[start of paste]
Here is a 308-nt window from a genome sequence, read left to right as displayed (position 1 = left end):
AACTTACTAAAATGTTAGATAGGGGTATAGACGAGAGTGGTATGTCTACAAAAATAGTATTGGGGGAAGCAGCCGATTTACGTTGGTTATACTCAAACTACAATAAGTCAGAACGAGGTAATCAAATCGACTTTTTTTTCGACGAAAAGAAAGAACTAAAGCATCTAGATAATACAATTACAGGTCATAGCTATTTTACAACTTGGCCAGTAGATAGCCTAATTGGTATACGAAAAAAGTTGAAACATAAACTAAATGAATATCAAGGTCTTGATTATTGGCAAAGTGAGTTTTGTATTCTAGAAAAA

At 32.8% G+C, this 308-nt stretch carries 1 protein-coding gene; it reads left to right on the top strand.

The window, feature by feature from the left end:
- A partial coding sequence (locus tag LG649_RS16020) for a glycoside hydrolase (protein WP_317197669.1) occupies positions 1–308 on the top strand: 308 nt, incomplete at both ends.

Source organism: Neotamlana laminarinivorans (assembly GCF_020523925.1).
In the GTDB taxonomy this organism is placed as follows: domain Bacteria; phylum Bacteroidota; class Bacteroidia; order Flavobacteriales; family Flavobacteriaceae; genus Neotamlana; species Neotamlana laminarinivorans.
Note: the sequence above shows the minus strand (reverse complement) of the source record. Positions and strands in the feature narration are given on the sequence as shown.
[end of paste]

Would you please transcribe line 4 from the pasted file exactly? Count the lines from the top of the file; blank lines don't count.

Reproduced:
The window, feature by feature from the left end: